Longtime members of the European Union now seem to doubt the Union’s future, but we in Ukraine look at the European Union with hope and admiration. To join in the EU’s progress is the basic object of our foreign policy, for Ukraine has discovered that nationhood is not an end, but a beginning.
Indeed, European unity is indivisible: when one nation is ostracized, all are not free. We Europeans are caught in an inescapable net, tied in a single garment of destiny. Every aspect of our shared culture, if not the last century of shared suffering, confirms that for us. Whatever affects one European directly, affects all indirectly.
Never again can we afford to live with the narrow notion of two Europes, of haves and have-nots, of insiders and outsiders. Anyone who lives within the European continent cannot – indeed, must not – be considered a stranger to its Union. Today’s great Pax Europa and today’s pan-European prosperity depend on this.
Of course, some people mutter that Ukraine is not Europe. Let them come to Kyiv and speak to the people, young and old, factory worker, farmer’s wife, the lawyers and doctors and teachers who stood and stayed in the cold and snow for weeks on end last winter to defend their freedoms.
Are they not united with those who stood alongside General de Gaulle in the French Resistance? Are they not one with those who died fighting for the Spanish Republic in the 1930’s, who liberated Budapest in 1956 and ended fascism in Spain and Portugal in the 1970’s? Are they not animated by the same spirit as Poland’s Solidarity and the peaceful masses that created Prague’s Velvet Revolution in 1989? That is the true European spirit, and no doubts can crush it.
To those who say that Ukraine is too backward for EU membership, I say: Let them, too, come to my country and see the mothers who stay late at night at work teaching their children to use their workplace computer. Let them come to the language classes in every village and city where young people are readying themselves for Europe by learning French and German and English. Those who doubt Ukraine’s European vocation should understand that Europe is not a matter of hardware and superhighways; it is the unquenchable desire for freedom, prosperity, and solidarity.
I believe that our future is as promising as Europe’s past is proud, and that our destiny lies not as a forgotten borderland on a troubled region, but as a maker and shaper of Europe’s peace and Europe’s unity. Self-determination no longer means isolation, because achieving national independence nowadays means only to return to the world scene with a new status.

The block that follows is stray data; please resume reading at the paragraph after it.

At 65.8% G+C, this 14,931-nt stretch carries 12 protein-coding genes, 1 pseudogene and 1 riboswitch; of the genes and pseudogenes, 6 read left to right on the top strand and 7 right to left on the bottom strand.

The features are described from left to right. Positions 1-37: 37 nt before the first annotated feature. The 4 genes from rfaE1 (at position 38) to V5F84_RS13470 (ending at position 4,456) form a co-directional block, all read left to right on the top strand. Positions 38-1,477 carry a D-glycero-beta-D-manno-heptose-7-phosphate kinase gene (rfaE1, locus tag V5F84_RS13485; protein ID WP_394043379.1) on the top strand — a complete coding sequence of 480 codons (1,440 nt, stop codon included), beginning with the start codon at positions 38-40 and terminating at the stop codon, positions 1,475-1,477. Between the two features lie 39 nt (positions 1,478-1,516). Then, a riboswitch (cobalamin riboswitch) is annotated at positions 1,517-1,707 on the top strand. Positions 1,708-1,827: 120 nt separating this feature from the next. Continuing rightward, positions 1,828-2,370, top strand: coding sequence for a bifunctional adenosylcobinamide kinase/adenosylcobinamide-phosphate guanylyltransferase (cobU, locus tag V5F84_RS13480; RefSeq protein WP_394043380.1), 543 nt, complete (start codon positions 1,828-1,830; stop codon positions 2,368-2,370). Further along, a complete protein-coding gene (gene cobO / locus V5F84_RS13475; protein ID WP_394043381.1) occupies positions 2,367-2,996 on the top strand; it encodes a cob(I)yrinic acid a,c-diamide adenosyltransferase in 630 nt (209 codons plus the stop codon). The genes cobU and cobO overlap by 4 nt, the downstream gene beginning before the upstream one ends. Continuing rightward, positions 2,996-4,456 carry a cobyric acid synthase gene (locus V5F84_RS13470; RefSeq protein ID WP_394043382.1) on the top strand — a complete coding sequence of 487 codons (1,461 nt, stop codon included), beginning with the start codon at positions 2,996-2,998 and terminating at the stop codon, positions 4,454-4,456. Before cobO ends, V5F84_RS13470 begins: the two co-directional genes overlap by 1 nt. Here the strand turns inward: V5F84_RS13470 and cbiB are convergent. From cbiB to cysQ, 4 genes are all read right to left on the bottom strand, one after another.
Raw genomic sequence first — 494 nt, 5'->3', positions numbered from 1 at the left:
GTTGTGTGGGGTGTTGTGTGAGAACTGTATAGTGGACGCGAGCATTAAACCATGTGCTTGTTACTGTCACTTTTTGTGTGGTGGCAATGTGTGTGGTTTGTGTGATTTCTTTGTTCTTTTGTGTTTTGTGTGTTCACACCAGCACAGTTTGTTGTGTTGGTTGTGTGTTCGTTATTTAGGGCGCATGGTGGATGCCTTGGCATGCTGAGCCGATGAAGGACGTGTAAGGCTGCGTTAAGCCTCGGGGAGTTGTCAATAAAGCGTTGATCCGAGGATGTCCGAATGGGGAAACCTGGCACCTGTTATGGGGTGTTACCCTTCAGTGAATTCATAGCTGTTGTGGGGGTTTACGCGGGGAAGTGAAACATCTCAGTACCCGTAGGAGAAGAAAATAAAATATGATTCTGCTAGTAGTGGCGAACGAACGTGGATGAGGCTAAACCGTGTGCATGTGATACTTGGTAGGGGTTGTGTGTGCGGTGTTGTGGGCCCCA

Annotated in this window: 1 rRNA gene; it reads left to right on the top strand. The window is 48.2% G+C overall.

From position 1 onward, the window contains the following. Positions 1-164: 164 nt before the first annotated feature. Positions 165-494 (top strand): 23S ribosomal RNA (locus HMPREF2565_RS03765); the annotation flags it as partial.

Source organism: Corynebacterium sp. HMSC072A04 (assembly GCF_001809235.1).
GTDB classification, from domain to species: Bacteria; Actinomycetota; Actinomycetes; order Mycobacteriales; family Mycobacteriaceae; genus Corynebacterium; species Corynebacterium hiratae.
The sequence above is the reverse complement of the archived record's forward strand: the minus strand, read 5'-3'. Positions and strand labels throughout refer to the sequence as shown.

New nations can build with their former occupiers the same kind of fruitful relationship that France established with Germany – a relationship founded on equality and mutual interests. That is the type of relationship that my government seeks with Russia, and achieving it is how we can help extend the zone of Europe’s peace.
Of course, it is premature to do more than indicate the high regard with which we view the prospect of EU membership. We know that our part in that great edifice will not be built overnight. We know that the great works of European unification lay not in documents and declarations, but in innovative action designed to better the lives and insure the security of all Europeans.
Building a Ukraine worthy of EU membership will not be easy, cheap, or fast. But, like the Union itself, it will be built and it will be done. We know the challenge is great, but the prize is worth the struggle, and Europe should know that this is our goal.
Part of the work of renewing Ukraine is a creative battle to put an end to a nightmarish century during which fascism and communism – ideologies born in the heart of Europe – battled for mastery. Only a few months ago, in cities throughout Ukraine, our children and our parents confronted armed troops, snarling dogs, and even death. Only a few years ago, a young journalist, Georgi Gongadze, seeking to inform the public about our old regime’s corruption, was brutalized and beheaded by that regime’s thugs.
But our Orange Revolution last winter shows that Ukraine’s people prevailed. So, despite today’s doubts and difficulties, I retain an abiding faith in Europe. I refuse to accept despair as the final response to the ambiguities and horrors of Ukraine’s history. I refuse to accept the view that Ukraine is so tragically bound to the starless midnight of communism’s legacy that we can never see the bright daybreak of peace and true European unity.
When the EU’s citizens ponder Ukraine’s place in Europe, they should look both beyond and more closely at the face they see. They should look beyond the ravaged wastelands that communism inflicted, beyond the poverty, and beyond the social divisions through which our discarded ex-leaders sought to prolong their misrule.
Instead, they should look closely at the face of our president, Viktor Yushchenko, ravaged by poison during last year’s election campaign, and recall the words of the great Frenchman André Malraux, for whom “the most beautiful faces are those that have been wounded.”